of cell coupons, representing technologies of current interest, will be biased to high voltages to characterize both negative potential arcing and positive potential.
The Solar Array Module Plasma Interactions Experiment (SAMPIE) is an approved NASA shuttle space flight experiment to be launched in July 1993. The SAMPLE experiment is designed to investigate the interaction of high voltage space power systems with ionospheric plasma. To study the behavior of solar cells, a number of cell coupons, representing technologies of current interest, will be biased to high voltages to characterize both negative potential arcing and positive potential current collection. Additionally, various theories of arc suppression will be tested by including several specially modified cell coupons. Finally, SAMPLE will include experiments to study the basic nature of these interactions. This paper deseribes the rationale for a space flight experiment, the measurements cance of the expected results, status of the flight hardware.
to be made, the signifiand the current design
While high voltage systems are clearly desirable to the power system designer, they suffer the drawback of interacting with the ionospheric plasma (1,2) in two different ways. First, conducting surfaces whose electrical potential is highly negative with respect to the plasma undergo breakdown and arcing. Such arcing not only damages the material but results in current disruptions, significant electromagnetic interference (EMI), and large di_ontinuous changes in the array potential. For arrays using traditional silver-coated interconnects, a threshold potential for arcing of about -230 volts relative to the plasma is believed (3) to exist. There are theoretical arguments (4) supported by limited ground test results (5) that different metals will arc at different thresholds. Since new solar cell designs are emerging using copper traces, it is important to determine arcing thresholds, arc rates, and arc strengths for a variety of materials exposed to space plasma. For solar
positive occurs. systems
Orbit (LEO) have operated at low voltages and have not suffered from the effects of plasma interactions. High power systems now under development for space applications will operate at high end-to-end voltages in order to minimize array current. The emergence of such syslenxs is motivated Since the resistance decreasing function
primarily by a desire to save weight. of the necessary cabling is a strongly of mass per unit length and cable
losses are proportional to current squared, it is desirable to operate at high voltages and low currents. A further consideration is the reduced effect of magnetic interactions (torque eration.
with respect Such surfaces
to the plasma, collect electron
a second effect current from the
plasma resulting in a parasitic loss to the power system. Since the mass of electrons is much less than ions, the magnitude of current collection is much greater surfaces with positive bias. At bias potentials greater about 200 volts, sheath formation causes the entire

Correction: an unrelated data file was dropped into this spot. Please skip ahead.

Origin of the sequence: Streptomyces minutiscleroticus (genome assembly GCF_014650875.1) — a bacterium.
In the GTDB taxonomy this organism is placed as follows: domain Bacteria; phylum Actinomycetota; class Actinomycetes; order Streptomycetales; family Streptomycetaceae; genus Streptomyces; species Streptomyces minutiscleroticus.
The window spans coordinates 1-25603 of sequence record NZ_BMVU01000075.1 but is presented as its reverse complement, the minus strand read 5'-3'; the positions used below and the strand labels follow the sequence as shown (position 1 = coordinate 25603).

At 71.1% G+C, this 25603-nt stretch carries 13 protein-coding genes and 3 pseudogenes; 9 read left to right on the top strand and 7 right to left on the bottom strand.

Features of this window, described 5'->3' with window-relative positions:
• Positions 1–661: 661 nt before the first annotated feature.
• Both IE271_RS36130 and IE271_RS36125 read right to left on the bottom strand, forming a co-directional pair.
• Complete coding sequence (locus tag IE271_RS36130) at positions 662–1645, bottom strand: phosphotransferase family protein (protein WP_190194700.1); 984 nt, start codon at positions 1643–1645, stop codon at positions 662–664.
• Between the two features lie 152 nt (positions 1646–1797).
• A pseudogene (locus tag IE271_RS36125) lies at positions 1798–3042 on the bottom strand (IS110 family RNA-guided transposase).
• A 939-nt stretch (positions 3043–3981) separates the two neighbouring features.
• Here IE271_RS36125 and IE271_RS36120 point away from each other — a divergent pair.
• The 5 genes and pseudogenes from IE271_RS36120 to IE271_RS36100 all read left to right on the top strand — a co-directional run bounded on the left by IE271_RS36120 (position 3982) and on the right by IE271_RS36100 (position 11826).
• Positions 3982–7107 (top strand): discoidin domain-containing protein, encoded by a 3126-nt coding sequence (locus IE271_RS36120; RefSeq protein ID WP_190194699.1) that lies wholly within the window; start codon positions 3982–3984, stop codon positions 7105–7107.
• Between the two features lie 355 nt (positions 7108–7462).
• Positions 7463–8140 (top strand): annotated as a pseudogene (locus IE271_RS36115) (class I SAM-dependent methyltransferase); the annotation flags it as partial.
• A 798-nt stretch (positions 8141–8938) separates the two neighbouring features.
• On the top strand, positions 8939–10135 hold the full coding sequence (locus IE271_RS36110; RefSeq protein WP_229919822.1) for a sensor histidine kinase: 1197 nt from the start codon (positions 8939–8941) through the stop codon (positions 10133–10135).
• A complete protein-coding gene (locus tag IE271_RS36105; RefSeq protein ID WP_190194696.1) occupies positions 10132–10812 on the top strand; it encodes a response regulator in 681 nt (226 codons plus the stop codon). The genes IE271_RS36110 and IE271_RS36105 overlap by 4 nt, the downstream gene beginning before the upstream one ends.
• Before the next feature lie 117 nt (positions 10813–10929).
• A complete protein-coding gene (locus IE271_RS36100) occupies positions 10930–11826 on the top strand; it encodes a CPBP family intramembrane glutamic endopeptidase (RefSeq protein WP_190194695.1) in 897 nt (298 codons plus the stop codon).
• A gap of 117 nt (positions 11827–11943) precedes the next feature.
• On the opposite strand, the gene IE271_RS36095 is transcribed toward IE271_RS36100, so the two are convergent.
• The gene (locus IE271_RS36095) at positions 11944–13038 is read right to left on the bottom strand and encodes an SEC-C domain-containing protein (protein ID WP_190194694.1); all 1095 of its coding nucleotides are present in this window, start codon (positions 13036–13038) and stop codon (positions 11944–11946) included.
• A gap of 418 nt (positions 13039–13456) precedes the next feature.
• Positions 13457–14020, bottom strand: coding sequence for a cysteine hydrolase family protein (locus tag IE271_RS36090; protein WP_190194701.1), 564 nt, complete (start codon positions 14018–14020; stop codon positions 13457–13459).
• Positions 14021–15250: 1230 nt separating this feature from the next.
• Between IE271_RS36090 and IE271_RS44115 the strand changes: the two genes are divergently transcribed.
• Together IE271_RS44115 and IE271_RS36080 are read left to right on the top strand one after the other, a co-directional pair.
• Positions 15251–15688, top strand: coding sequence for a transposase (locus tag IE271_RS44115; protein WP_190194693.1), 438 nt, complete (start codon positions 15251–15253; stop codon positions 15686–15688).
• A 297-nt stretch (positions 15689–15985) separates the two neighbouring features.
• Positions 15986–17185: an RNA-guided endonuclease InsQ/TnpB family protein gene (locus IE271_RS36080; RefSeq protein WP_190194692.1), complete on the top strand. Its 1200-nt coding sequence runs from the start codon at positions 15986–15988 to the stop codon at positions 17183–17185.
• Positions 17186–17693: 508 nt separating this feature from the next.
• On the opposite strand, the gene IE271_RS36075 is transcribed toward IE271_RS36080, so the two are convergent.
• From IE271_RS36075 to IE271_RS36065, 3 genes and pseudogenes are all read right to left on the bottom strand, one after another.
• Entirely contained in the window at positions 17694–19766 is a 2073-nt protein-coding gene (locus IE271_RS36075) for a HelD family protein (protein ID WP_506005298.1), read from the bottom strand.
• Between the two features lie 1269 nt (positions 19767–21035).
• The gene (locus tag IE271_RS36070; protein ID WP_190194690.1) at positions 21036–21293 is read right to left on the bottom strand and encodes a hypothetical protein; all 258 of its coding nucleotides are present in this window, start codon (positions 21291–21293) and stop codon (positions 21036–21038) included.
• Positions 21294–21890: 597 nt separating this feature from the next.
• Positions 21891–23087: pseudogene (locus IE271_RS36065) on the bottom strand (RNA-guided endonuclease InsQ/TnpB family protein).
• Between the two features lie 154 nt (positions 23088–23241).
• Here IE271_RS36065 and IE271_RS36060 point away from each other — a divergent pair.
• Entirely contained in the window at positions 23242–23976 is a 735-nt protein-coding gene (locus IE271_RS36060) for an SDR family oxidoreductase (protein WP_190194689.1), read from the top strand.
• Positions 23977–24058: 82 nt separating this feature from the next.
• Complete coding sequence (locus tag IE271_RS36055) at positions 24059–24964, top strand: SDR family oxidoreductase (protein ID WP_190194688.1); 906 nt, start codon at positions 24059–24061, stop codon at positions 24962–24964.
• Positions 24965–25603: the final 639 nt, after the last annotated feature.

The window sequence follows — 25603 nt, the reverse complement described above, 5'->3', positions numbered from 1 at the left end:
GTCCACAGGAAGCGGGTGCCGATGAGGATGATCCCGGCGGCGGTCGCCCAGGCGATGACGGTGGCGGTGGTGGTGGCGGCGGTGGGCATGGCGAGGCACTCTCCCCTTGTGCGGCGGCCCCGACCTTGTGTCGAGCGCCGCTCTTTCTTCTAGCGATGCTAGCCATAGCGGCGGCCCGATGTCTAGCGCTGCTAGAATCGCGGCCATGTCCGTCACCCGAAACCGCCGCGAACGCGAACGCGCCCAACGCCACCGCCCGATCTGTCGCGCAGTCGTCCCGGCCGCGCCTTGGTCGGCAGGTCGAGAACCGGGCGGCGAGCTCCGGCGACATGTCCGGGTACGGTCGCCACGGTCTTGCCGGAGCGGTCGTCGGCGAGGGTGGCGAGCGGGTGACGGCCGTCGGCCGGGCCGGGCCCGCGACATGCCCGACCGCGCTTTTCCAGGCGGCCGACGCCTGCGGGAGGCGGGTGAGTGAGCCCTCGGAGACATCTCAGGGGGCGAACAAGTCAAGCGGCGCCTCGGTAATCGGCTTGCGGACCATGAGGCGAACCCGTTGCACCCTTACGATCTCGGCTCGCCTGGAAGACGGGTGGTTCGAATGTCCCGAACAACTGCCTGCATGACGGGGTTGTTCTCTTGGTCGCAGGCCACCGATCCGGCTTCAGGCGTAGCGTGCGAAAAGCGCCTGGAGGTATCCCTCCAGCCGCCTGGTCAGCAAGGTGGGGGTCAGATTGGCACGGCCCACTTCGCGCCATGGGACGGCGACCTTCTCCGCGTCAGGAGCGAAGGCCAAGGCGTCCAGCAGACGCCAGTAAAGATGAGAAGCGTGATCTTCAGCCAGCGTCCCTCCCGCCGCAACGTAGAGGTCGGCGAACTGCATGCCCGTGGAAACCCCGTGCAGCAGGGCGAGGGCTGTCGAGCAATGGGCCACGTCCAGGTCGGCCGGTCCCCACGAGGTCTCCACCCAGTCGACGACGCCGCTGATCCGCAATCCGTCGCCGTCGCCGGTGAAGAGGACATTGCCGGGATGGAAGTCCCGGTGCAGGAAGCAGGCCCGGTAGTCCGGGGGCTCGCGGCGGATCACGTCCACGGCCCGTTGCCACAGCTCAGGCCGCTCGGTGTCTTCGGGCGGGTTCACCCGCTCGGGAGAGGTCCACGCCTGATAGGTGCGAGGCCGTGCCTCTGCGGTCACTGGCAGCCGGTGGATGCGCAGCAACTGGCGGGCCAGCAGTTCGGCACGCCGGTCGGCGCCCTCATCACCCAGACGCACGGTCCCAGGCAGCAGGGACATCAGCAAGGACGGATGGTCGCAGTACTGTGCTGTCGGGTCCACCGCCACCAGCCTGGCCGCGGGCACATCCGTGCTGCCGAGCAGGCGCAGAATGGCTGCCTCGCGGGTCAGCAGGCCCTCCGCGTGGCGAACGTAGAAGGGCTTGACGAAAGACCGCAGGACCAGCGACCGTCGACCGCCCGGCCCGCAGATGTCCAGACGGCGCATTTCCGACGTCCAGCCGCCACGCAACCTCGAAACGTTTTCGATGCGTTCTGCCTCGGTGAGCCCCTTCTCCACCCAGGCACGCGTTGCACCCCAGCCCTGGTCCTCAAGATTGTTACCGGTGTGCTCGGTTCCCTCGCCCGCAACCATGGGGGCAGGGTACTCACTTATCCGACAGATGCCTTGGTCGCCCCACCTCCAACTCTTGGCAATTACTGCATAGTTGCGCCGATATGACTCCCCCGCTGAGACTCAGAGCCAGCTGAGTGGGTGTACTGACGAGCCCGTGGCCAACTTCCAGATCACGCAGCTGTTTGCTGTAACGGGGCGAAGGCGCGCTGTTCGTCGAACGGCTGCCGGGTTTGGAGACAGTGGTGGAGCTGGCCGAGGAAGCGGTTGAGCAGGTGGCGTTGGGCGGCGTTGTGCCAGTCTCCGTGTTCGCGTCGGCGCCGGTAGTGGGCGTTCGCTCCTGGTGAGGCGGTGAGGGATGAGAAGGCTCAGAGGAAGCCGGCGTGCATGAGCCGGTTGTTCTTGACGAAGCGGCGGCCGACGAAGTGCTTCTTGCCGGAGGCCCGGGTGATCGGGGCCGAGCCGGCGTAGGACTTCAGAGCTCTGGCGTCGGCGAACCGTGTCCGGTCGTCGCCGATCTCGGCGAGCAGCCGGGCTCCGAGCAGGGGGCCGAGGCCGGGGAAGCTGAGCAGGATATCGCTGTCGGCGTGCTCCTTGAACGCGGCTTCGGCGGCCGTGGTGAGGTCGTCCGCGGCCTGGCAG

for than sur-
rounding surface, normally an insulator, to behave as if it were a conductor. This effect, called "snapover," results exposed current
area. Besides will significantly
even from a very small
producing a power loss, this affect the potentials at which
different parts of the array will "float." Depending on the way the power system is grounded, this in turn will affect the equilibrium potentials of various spacecraft surfaces with respect to the plasma.
Two previous flight experiments involving standard silicon arrays, P1X I and PIX II (I,2) have shown many differences between ground tests and behavior in space. For arcing, arc rates in space were quite different and generally higher than in ground tests. For parasitic current collection, the current versus bias voltage curves obtained in space not only differed radically from the ground tests but differed depending on whether the data
interconnect design which the arcing threshold.
Design simple metalinsulator mockups to allow the dependance of current collection on exposed area to be studied with all other relevant parameters controlled.
reviewed since this
been presented previously (6). We will present the status of the design and a discussion of the selected experiments to be done.
and resource things as: a.
is to investigate, b.
behavior of materials and geometries likely to be exposed to LEO plasma on high voltage space power systems. There are seven specific objectives of the SAMPLE experiment:
determine the arcing threshold and arc rates and strengths. At a minimum, the solar cells selected for flight must include: a.
Arcing from anodized aluminum using alloys and anodization processes typical of ones being considered for use on large space structures.
with a Shuttle-based space flight experiment and relevant ground-based testing, the arcing and current collection
Design, test, and fly simple controlled experiments to study basic phenomena related to arcing and its effects. Added on a space-available basis subject to time
OBJECTIVES The general
dependance of arcing threshold, arc rates, and arc strengths on the choice of metal with all other relevant parameters controlled. 6,
paper, we have only briefly and justification for SAMPLE
was taken with the array exposed to spacecraft ram or wake. It is necessary, therefore, that the behavior of various solar cell technologies be established with a suitable in-space test. In this background
A sample array made of traditional silicon solar cells. This will provide a baseline for comparison with past experiments.
Arcing from pinholes in Indium-Tin oxide (ITO) coated conductors or from biased conductors covered with strips of ITO. Sputtering and degradation of metals or metal covered insulators biased to high negative potential in the atomic oxygen environment of LEO. a basic
set of plasma
data reduction and analysis. An additional requirement to aid data reduction is to provide timely flight data (such as the Shuttle orientation, and times of thruster firings)
A sample array using APSA, Photovoltaic Solar Array.
the Advanced SAMPIE experiment
A sample array using current solar cell technology.
For these sample arrays, determine collection characteristics. Propose, demonstrate mitigation strategy;
in ground tests, and fly an arc i.e., modifications to standard
to the top surface.
It will mount
directly to the top of a Hitchhiker-M carrier. A power supply will bias the solar cell samples and other experiments to DC voltages as high as +700 volts and -700 volts with respect to shuttle ground. When biased negative, suitable instruments will detect the occurrence of arcing and measure the arc-rate as a function of bias voltage. For both polarities of applied bias, measurements will be made of parasitic current collection versus voltage. Other instruments will measure the
degree of solar insolation, temperature, and monitor
plasma electron density and the potential of the shuttle with